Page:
When the size of the yarn to be used as weft has once been determined with the considerations mentioned above, a suitable weft density can be determined by the pitc'h at which the heating wire is interlaced zigzag. For instance, upon considering the satisfactory insulation between adjacent heating wires, the maximum density oi the heating wires to be interlaced is 12 wires per centimeter. In this case, the weft yarn is to be arranged alternatively with the heating wire and the overall density of the heating wires and weft yarns will be 25 wires and yarns per centimeter.

Referring next to the heating wire, stainless steel of grades up to SUS 27 and of a diameter up to 0.05 to 0.15 mm. are weavable. However, when the heating wire is used as it is, a difficulty is encountered in that the heating wire, during the interlacing operation, is broken due to a frictional heat. This difficulty may be avoided by winding a yarn on the heating wire. For this purpose, a staple same as that used for the weft yarn is used. The size of the yarn is essentially determined by the thickness of the heating wire used. As a standard, a yarn of 15 to 30s is used for a heating wire of 0.1 mm. in diameter and a yarn of 8 to 15s is used for a heating wire of 0.15 mm. in diameter.

Before winding on the heating wire, the yarn is twisted in the direction of Z by 400 to 500 turns per meter. This twisting operation is necessary because normally the staple in its initial state is already twisted in the direction of Z by about 400 turns per meter, so that, if the staple is wound on the heating wire as such, the staple is twisted in the direction of S, that means that the twist originally possessed by the staple is untwisted. If the staple is in untwisted state, an excessive flung is caused during weaving operation and, in some instance, may even be decomposed to such an extent that it is no longer weavable. It is for this reason that the staple is twisted by 400 to 500 turns per meter in the direction of Z before it is wound on the heating wire. Under this state, as will be appreciated, the yarn is twisted by 800 to 900 turns per meter in the direction of Z, including the twist originally imparted to said yarn.

After the yarn in such twisted state is wound on the heating wire by about 470 turns per meter, a twist of a degree just about the same as that originally possessed by the yarn is to be remained in said yarn. In this case, it should be noted that an excessive of the yarn before Winding on the heating wire will result in slippage on the yarn on the surface of the 'heating wire during interlacing operation, with the result that the turns of the yarn are gathered at one place. In this view, the yarn is only required to be twisted by 400 to 500 turns per meter and preferably by 470 turns per meter. An insufficient twisting of the yarn will produce less friction preventive effect, whereas an excessive twisting will cause unsatisfactory contact between the heating wire and lead wires and therefore is not desirable.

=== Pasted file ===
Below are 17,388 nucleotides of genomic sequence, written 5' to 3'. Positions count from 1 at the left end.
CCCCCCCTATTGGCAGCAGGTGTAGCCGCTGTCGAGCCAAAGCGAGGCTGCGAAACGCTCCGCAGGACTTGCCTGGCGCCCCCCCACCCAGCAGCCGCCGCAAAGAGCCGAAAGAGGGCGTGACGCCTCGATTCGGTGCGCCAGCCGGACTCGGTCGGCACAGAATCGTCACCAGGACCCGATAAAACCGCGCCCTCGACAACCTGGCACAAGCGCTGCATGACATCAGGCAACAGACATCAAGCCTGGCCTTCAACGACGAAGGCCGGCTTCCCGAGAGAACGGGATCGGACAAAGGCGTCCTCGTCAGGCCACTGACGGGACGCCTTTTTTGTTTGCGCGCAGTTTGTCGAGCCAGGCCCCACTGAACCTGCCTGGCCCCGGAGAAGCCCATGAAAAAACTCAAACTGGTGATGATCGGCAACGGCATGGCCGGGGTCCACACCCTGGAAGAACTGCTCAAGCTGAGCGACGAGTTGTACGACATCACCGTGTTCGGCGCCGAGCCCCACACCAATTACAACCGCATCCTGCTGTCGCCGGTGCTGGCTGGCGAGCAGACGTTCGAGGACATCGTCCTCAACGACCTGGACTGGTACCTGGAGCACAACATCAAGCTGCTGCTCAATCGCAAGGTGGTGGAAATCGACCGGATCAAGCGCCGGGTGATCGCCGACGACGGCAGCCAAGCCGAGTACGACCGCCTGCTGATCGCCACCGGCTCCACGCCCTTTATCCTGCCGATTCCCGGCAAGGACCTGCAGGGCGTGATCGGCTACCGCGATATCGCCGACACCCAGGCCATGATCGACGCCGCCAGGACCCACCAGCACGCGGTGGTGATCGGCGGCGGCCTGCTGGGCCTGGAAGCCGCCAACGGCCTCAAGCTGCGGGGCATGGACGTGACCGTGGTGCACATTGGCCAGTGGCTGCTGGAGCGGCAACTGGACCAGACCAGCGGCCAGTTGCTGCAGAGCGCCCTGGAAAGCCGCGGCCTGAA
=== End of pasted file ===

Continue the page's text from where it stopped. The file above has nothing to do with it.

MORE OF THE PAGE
In that region of the lead wire section into which the heating wires project in the direction of the weft, the weft yarns and the heating wires are disposed one adjacent to the other alternatively and each of the lead wires extends over and beneath alternatively each one of the successive weft yarns and heating wires thus disposed. In the other portions of the lead wire section wherein no heating wires are interlaced, on the other hand, the lead wires extend in such manner that each of them runs over two or three weft yarns and in turn beneath the following two or three weft yarns and this continues until the next projection of the heating wires is reached.

The latter construction eliminates such drawbacks that the lead wires are apt to be cut or snapped and the lead wire section with this construction is stiff which will be otherwise accompanied by a lead wire section formed entirely with the former construction.

The heating fabric woven into the structure described above is .applied with an electrically-conductive paint, eg. silver paint, at portions where the lead wires Contact the heating wire, in order to ensure satisfactory electrical contact therebetween.

The weft density, as described previously, is determined by the diameter of the heating wire to be interlaced and the size of the yarn to be used as the weft. The maximum density of the heating wires is l2 wires per centimeter, because the density higher than that will result in undesirably less flexibility of the resultant heating fabric. Between the adjacent heating wires is disposed at least one weft. From the standpoint of flexibility and others of the resultant heating fabric, the overall density of the heating wires and weft yarns is preferably not higher than 25 wires and yarns per centimeter. In weaving the heating fabric, it is preferable that the heating wire lhaving the yarn wound thereon is interlaced into the fabric zigzag along the -weft in such a manner that it forms a plurality of separate unit heating regions of a predetermined length, which heating regions are spaced from each other by a zone of fabric which is composed solely of the insulating warp and weft; that the lead wires are partially raised above the surfaces of the woven fabric at optional locations without being interlaced into the fabric; and that the turns of the zigzag heating wire are partially interlaced with or wound on the lead wires on both sides of said zigzag heating Wire.

In order that the present invention `will be better understood and may be readily carried into effect, reference may now be had to the accompanying drawings in which the present invention is illustrated by way of example and in which:

FIGURE l is a diagrammatic plan view of a woven heater according to an embodiment of the present invention and FIGURE 2 is a fragmentary plan view in enlargement of the woven heater shown in FIGURE 1.